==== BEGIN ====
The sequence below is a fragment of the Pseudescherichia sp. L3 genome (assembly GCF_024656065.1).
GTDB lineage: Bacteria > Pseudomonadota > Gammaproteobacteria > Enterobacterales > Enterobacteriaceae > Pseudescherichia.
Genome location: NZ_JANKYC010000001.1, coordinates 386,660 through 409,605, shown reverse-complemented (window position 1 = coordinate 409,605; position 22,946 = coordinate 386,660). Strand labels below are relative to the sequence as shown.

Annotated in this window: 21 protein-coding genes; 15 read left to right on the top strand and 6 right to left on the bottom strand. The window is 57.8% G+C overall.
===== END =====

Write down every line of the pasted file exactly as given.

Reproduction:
The sequence below is a fragment of the Pseudescherichia sp. L3 genome (assembly GCF_024656065.1).
GTDB lineage: Bacteria > Pseudomonadota > Gammaproteobacteria > Enterobacterales > Enterobacteriaceae > Pseudescherichia.
Genome location: NZ_JANKYC010000001.1, coordinates 386,660 through 409,605, shown reverse-complemented (window position 1 = coordinate 409,605; position 22,946 = coordinate 386,660). Strand labels below are relative to the sequence as shown.

Annotated in this window: 21 protein-coding genes; 15 read left to right on the top strand and 6 right to left on the bottom strand. The window is 57.8% G+C overall.